A little later, the scoreboard balanced at 27 and 29 points apiece, then once more the Irish were able to pick up points at the end of a quarter. McGurk scored on a drive, and then Lynch was left wide open to drain a “three” from the top of the key, making it 34-29.

While the Quakers were not ahead at the three-quarter mark, as they had hoped to be, they still were within easy striking distance.

“We just need to win this quarter,” Maguire told his charges as they went back out on the court for the final eight minutes.

Early on, a lay-up and free throw for the Irish were countered by a PC trey lobbed by Carter from along the left baseline. Next, Notre Dame’s seventh and eighth team fouls brought up successful one-and-one’s for Carter and Williams. In between the two sets of free throws, Carter had scored a lay-up off a pass from Bess, so with five minutes remaining in the game the Quakers owned a 38-37 lead.

A Charter turnover led to a fast break lay-up for AND’s McGurk, then the visitors coughed the ball up again and McGurk found Riley Gillin on a cut to the basket to make it 41-38. Bess scored from the paint for PC, but the hosts still held a one-point edge when a time-out was called with 2:36 left.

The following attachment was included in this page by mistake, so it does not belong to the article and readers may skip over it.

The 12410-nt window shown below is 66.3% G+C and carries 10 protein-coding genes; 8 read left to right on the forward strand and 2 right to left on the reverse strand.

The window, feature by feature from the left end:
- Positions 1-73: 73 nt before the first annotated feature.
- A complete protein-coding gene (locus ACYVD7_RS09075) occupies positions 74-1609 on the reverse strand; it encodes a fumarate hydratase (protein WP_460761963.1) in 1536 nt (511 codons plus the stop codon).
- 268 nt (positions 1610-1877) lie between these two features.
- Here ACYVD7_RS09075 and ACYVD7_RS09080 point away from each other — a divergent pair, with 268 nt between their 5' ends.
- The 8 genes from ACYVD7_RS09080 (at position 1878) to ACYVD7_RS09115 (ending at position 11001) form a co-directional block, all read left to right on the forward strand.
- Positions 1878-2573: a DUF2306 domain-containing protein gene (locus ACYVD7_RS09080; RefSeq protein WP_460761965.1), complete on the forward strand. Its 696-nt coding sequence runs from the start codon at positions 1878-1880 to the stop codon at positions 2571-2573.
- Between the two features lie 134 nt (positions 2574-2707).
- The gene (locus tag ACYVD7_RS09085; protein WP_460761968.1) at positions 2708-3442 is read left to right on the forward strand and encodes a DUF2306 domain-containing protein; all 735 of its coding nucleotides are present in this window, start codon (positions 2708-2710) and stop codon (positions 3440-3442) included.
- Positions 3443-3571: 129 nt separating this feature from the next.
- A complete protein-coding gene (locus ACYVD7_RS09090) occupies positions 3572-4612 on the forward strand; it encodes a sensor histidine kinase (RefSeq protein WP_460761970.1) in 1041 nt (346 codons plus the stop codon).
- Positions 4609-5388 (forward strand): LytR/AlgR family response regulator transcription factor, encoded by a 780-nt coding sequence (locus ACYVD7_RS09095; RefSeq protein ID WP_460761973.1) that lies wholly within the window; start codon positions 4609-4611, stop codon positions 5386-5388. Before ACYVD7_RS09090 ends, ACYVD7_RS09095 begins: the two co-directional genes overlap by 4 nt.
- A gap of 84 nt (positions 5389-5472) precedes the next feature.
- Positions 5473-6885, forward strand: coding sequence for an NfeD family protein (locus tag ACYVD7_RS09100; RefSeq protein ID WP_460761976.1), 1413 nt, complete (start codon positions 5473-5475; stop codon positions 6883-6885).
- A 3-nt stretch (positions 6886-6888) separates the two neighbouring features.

The lead swayed back and forth as Williams scored off an inbounds play for the Quakers, McGurk made a runner for the home team and Williams came back with a short jumper taken in transition. Penn Charter entered the final minute of play ahead 44-43, but with the clock down to 33 seconds Notre Dame’s Gillin stuck a 15-foot baseline jumper from the left of the basket.